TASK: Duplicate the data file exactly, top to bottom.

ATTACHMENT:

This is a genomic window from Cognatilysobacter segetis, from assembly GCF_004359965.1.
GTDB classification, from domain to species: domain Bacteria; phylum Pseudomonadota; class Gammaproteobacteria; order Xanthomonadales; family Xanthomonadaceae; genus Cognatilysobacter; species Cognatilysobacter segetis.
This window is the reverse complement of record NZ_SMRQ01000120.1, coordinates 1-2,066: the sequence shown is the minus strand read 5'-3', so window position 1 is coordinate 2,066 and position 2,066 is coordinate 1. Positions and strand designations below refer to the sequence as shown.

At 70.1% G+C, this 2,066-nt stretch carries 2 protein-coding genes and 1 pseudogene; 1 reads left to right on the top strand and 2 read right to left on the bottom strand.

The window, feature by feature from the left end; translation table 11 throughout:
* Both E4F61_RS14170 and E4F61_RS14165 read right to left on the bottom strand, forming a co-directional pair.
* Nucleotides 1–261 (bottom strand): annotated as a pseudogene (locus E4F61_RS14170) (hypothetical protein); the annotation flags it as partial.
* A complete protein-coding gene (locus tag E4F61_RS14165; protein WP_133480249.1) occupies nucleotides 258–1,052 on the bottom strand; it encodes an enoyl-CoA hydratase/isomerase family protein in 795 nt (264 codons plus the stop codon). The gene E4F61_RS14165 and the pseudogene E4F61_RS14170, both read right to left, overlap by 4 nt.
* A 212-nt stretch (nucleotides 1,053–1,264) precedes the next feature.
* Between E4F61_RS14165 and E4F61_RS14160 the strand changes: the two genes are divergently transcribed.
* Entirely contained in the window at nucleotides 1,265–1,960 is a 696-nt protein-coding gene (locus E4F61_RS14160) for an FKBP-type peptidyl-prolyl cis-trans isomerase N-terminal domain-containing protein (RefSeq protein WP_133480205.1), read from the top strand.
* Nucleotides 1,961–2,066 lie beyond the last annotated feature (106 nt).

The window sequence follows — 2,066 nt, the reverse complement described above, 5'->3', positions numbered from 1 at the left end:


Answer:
This is a genomic window from Cognatilysobacter segetis, from assembly GCF_004359965.1.
GTDB classification, from domain to species: domain Bacteria; phylum Pseudomonadota; class Gammaproteobacteria; order Xanthomonadales; family Xanthomonadaceae; genus Cognatilysobacter; species Cognatilysobacter segetis.
This window is the reverse complement of record NZ_SMRQ01000120.1, coordinates 1-2,066: the sequence shown is the minus strand read 5'-3', so window position 1 is coordinate 2,066 and position 2,066 is coordinate 1. Positions and strand designations below refer to the sequence as shown.

At 70.1% G+C, this 2,066-nt stretch carries 2 protein-coding genes and 1 pseudogene; 1 reads left to right on the top strand and 2 read right to left on the bottom strand.

The window, feature by feature from the left end; translation table 11 throughout:
* Both E4F61_RS14170 and E4F61_RS14165 read right to left on the bottom strand, forming a co-directional pair.
* Nucleotides 1–261 (bottom strand): annotated as a pseudogene (locus E4F61_RS14170) (hypothetical protein); the annotation flags it as partial.
* A complete protein-coding gene (locus tag E4F61_RS14165; protein WP_133480249.1) occupies nucleotides 258–1,052 on the bottom strand; it encodes an enoyl-CoA hydratase/isomerase family protein in 795 nt (264 codons plus the stop codon). The gene E4F61_RS14165 and the pseudogene E4F61_RS14170, both read right to left, overlap by 4 nt.
* A 212-nt stretch (nucleotides 1,053–1,264) precedes the next feature.
* Between E4F61_RS14165 and E4F61_RS14160 the strand changes: the two genes are divergently transcribed.
* Entirely contained in the window at nucleotides 1,265–1,960 is a 696-nt protein-coding gene (locus E4F61_RS14160) for an FKBP-type peptidyl-prolyl cis-trans isomerase N-terminal domain-containing protein (RefSeq protein WP_133480205.1), read from the top strand.
* Nucleotides 1,961–2,066 lie beyond the last annotated feature (106 nt).

The window sequence follows — 2,066 nt, the reverse complement described above, 5'->3', positions numbered from 1 at the left end: